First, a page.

Digging for dinosaurs
John Pickrell is the editor of Australian Geographic. He is a science writer, author, nature lover and self-confessed geek. Blog posts range over Southern Hemisphere palaeontology, dinosaurs, megafauna, archaeology, palaeoanthropology and a smattering of other topics.
THE GOBI DESERT is a vast and remote area covering nearly 1,300sq.km of Mongolia and the Chinese province of Inner Mongolia. It stretches from Siberian wilderness in the north to the Tibetan Plateau in the South. Starkly beautiful and mysterious, it has become one of the world’s most important locations for new dinosaur fossils. Find more details of how you can come on an incredible adventure to have a role in this new wave of discovery below!
In recent years, many feathered species of dinosaur have been discovered In Mongolia and have helped firm up the evolutionary link between dinosaurs and birds. These include Gigantoraptor (the name almost sounds like a joke, but it’s not), a massive, parrot-beaked oviraptorosaur, which was 8m long and 4m tall. Found in the Gobi in 2008, it is one of the largest feathered animals ever likely to have lived.
Much smaller was pigeon-sized Epidexipteryx, found in 2005 in Inner Mongolia. Similar to Gigantoraptor, its feathers were not used for flight: it had a downy covering of fuzz for insulation and four long, ribbon-like feathers that emerged from its tail, and may have been used for display. Epidexipteryx’s strangest feature was its incredibly long fingers – its middle finger was half the length of its entire body. It may have used them to skewer grubs in treeholes, as the aye-aye of Madagascar does today.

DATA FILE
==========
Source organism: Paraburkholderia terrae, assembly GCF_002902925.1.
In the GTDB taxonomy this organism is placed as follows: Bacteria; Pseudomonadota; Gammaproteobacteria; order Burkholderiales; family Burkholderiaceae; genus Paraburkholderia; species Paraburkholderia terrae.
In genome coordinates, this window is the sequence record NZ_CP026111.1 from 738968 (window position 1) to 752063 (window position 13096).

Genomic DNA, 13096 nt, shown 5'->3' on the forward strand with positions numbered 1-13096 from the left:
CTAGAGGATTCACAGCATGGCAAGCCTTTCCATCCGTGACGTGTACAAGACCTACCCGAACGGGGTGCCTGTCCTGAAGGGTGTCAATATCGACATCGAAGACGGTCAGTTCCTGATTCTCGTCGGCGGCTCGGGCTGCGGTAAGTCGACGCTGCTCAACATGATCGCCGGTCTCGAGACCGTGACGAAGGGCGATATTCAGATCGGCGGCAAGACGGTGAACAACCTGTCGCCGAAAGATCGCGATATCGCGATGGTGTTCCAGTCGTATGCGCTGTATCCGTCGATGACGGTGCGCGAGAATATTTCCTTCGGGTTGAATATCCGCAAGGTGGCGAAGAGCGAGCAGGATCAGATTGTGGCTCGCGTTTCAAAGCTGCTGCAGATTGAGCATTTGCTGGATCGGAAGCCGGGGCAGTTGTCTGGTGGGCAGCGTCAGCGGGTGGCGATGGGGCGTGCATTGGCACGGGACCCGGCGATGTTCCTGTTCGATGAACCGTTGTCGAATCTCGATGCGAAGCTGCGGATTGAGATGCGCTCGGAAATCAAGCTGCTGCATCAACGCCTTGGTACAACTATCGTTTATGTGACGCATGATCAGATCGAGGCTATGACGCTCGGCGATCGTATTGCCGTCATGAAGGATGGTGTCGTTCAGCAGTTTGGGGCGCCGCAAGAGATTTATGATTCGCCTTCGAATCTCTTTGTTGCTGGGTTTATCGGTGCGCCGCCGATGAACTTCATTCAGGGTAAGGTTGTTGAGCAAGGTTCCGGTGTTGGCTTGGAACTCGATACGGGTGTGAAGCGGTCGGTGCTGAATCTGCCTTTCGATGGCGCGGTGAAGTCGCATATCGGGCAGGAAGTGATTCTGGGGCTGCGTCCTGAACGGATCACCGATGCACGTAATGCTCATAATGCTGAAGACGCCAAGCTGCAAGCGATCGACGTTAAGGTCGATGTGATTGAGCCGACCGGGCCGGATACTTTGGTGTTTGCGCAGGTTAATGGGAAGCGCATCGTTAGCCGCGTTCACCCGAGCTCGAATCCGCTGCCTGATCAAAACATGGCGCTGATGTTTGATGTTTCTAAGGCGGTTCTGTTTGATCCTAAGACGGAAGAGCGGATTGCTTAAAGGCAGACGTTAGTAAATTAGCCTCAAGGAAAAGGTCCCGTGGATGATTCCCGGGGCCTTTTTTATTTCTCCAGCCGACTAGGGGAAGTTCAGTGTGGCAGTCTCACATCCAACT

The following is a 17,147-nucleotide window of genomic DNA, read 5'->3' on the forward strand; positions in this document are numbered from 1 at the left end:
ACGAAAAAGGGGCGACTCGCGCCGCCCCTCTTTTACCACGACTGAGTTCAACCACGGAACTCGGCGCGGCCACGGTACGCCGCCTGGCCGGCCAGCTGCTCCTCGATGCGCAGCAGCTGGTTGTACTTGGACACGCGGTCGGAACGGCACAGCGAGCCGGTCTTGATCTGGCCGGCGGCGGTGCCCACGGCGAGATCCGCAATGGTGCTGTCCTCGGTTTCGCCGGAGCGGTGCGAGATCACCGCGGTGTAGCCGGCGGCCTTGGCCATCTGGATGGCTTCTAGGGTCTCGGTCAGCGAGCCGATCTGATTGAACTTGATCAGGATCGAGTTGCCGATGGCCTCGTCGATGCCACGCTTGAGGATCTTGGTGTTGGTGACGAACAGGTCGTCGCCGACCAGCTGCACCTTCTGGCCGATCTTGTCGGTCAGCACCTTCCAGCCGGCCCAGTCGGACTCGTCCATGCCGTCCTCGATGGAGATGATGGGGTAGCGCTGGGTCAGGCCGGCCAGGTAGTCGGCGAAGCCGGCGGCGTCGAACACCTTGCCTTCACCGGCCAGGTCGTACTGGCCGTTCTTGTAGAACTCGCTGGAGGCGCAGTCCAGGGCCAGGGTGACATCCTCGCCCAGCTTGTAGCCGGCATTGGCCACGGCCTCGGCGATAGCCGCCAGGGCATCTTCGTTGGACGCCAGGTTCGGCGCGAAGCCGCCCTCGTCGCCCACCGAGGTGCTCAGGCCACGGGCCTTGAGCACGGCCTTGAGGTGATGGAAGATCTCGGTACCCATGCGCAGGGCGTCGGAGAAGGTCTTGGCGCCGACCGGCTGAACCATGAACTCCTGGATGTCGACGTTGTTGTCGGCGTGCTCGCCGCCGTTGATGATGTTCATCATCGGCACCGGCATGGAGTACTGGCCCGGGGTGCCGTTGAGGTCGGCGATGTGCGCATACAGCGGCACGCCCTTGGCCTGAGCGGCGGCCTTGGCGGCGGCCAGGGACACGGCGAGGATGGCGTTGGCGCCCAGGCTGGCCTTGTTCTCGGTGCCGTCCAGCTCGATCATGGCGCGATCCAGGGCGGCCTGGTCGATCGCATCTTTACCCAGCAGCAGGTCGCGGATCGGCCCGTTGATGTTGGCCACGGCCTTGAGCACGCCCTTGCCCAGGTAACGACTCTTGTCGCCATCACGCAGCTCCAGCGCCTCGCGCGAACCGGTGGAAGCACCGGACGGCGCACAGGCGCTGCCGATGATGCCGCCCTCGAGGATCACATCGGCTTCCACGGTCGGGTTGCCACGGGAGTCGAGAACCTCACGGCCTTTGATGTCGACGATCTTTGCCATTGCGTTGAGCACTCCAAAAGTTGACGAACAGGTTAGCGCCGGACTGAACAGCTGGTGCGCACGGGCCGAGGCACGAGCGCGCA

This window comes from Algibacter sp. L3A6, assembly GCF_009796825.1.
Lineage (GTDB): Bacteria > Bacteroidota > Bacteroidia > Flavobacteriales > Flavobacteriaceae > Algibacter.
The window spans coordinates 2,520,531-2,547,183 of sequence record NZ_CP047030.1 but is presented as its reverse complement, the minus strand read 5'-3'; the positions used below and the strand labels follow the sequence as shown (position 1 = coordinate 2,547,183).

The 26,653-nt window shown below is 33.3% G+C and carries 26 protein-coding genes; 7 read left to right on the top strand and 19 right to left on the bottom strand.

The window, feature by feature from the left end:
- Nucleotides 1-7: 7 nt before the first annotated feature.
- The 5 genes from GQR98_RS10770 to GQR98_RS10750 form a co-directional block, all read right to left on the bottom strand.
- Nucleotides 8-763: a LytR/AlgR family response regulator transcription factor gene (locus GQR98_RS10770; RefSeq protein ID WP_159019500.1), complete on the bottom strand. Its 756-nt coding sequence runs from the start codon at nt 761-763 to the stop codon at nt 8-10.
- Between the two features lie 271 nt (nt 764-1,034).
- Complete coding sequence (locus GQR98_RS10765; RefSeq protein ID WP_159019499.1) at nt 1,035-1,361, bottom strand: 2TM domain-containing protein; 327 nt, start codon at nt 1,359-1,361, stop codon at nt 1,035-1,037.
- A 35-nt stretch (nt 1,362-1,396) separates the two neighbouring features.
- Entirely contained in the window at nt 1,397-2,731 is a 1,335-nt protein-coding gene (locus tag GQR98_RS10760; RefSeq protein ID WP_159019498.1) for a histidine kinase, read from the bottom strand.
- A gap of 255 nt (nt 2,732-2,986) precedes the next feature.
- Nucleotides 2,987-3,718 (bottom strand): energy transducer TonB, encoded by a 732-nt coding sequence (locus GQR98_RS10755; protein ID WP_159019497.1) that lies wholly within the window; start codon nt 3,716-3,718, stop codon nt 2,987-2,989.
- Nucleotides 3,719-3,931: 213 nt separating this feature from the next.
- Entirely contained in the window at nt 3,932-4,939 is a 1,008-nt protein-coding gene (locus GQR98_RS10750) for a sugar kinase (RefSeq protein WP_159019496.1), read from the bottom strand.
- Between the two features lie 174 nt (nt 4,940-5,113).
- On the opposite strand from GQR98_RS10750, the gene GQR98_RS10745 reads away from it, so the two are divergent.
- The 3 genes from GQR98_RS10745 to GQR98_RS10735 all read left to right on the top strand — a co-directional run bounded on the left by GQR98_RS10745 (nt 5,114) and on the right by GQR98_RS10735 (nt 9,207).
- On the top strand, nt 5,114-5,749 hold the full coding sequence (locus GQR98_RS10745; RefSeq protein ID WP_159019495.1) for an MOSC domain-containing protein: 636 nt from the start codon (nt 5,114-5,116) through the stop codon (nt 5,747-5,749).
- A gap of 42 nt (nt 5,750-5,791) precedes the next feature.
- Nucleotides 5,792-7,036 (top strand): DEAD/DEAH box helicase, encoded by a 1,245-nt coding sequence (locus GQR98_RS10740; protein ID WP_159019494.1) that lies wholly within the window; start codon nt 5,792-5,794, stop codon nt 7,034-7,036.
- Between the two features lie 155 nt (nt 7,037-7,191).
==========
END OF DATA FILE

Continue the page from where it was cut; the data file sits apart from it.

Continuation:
Weird and wonderful: Feathered dinosaur Epidexipteryx (Credit: Nobu Tomura/Wikimedia)
The Gobi Desert is the source of some much earlier dinosaur fossils – and also the earliest evidence of dinosaur eggs and nesting. During the 1920s, Roy Chapman Andrews of the American Museum of Natural History led four pioneering expeditions into the Gobi, the first of which was one of the largest scientific expeditions ever to leave the United States. These must have been quite a sight, with great trains of camels and early motor cars slowly snaking across the landscape. In this windswept and unforgiving region of Asia they found a great cache of dinosaur bones, with the remains of up to 200 individual animals and the first specimens of Velociraptor and Protoceratops, an early relative of Triceratops.
On 13 July 1923, at a site they’d named Flaming Cliffs, they found a fossil nest of 13 large eggs arranged in a circle. Although dinosaur eggshell had been discovered in France in 1859, it was misidentified, so the discovery was the first widely known evidence of dinosaur eggs.
Not only had the expedition found dinosaurs associated with eggs, but they had also found largely complete specimens of emu-sized dinosaur right on top of the nests themselves. It was initially thought it had been stealing the eggs, and it was named Oviraptor – ‘egg thief’ or ‘egg seizer’. It wasn’t until a more recent expedition into the Gobi in 1993 found more oviraptors fanned out across nests, that is was realised they were brooding their own clutches – and perhaps fanning feathered forearms out across them to shade them from sun.
Mongolia really is a fascinating destination when it comes to dinosaur fossils, and if you’re keen to see some of the science and the history for yourself, I encourage you to come on a fossil dig with me in April 2015! I am hosting a week-long dig in the Gobi Desert for Australian Geographic readers run with the help of Odyssey Travel.
The trip will run for 16-days including a tour of some of the most significant historical sights in ancient capital Ulaanbaatar. Eight days of it will be spent in the Gobi’s Nemegt Basin prospecting for and excavating fossils. The program will be under the leadership of scientists from the Mongolian Academy of Sciences.
John Pickrell is the author of Flying Dinosaurs: How fearsome reptiles became birds. Follow him on Twitter @john_pickrell.